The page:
I bought a couple of these 16-button alphanumeric keypads a while ago, to use for various projects. They were dirt cheap with free shipping so the lack of a fancy label on them didn't worry me too much. If they worked they worked, and if they didn't - well, hey, not a big loss.
What I didn't take into consideration, was the fact that they didn't come with any documentation. At all. I had no clue what the pinouts were. Searching was useless, and the few similarly looking datasheets I found didn't match at all.
Since I got a new pair of probes for my multimeter today, I had a excuse to investigate this case further.
Finally a proper pair of probes, rated up to 600V/10A.
"Reverse engineering" isn't the proper word for this job, I think. There's no engineering involved, it's more... figuring out how it works. Anyway, time to figure out how this thing works, which should be a very simple job. As expected, opening the keypad revealed a single-sided PCB - although with a strange design. I guess the jumpers are inevitable on one side, but traces leading nowhere (broken by drilled holes) made no sense to me. You should be able to see a few of them vaguely on the image below:
Strange design, but still simple to follow.
I'm guessing multiple boards are produced simultaneously, and e-testing is done on the entire panel before separating and traces are cut by drilling holes.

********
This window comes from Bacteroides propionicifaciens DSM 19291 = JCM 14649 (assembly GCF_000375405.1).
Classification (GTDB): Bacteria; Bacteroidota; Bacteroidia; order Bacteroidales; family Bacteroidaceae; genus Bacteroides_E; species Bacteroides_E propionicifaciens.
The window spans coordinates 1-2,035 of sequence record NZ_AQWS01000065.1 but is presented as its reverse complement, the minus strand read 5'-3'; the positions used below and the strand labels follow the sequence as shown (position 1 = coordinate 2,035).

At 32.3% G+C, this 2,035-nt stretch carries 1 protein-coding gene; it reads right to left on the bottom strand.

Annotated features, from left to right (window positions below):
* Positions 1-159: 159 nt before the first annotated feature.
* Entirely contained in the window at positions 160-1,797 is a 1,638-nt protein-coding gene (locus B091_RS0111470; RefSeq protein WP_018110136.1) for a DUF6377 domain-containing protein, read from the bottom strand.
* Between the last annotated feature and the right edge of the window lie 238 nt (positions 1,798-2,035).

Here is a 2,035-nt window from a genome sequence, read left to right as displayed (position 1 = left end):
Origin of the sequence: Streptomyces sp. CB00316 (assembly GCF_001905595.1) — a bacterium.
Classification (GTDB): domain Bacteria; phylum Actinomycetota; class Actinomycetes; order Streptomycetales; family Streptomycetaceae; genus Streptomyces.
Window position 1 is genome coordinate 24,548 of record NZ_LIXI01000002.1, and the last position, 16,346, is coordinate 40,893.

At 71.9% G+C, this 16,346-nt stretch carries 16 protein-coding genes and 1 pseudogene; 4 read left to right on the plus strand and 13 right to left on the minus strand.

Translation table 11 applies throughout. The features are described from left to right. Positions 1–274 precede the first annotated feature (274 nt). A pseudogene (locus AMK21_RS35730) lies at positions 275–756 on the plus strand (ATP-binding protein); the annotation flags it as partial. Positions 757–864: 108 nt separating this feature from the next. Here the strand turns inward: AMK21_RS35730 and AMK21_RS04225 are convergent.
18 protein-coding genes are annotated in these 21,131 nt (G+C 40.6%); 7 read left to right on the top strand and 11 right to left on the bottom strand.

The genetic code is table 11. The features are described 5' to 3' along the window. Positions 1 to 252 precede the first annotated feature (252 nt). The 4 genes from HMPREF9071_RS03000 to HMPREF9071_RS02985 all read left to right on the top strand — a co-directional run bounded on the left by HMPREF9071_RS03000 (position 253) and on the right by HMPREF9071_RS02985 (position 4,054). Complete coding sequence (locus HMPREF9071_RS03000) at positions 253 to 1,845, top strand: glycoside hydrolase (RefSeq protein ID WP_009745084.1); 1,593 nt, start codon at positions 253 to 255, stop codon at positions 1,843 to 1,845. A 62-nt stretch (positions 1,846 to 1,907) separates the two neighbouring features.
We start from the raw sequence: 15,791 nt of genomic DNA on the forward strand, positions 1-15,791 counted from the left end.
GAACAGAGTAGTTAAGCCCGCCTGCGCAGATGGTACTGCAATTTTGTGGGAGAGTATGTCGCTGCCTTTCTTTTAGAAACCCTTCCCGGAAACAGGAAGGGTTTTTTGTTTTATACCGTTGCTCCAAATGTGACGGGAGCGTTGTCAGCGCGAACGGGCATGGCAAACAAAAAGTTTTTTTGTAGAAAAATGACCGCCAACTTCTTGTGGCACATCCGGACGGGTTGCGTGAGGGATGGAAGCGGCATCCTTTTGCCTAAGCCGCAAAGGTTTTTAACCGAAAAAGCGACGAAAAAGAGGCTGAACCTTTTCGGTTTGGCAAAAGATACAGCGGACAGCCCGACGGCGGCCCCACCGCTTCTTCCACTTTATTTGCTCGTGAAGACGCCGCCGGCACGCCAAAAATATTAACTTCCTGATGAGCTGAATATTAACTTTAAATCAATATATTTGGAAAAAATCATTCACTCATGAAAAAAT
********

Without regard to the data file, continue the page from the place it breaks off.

Two boards, similar - but different.
...but wait. The other PCB is mounted upside down. I don't know wether my recently acquired mapping is correct, or as incorrect as it gets. I opened the other one and confirmed that both PCB's are identical. Must've been one assembly worker in China having a bad day, I guess.
Either way, if you have one of these, you should be able to figure it out from this map:
COL1 COL2 COL3 COL4 ROW1 (1) (2) (3) (A) ROW2 (4) (5) (6) (B) ROW3 (7) (8) (9) (C) ROW4 (*) (0) (#) (D) Column 1 = pin 8 Column 2 = pin 1 Column 3 = pin 2 Column 4 = pin 3 Row 1 = pin 4 Row 2 = pin 5 Row 3 = pin 6 Row 4 = pin 7
When you notice the numbering, it makes you go all "ahh, but why didn't.. since.. jumpers.. oh, fuck it."
Scanning each row and column sequentially reveals if one or more buttons are pushed. It's worth mentioning that I experienced the internal resistance of these devices to be up to 70-80 ohms, due to the rubber contact pad.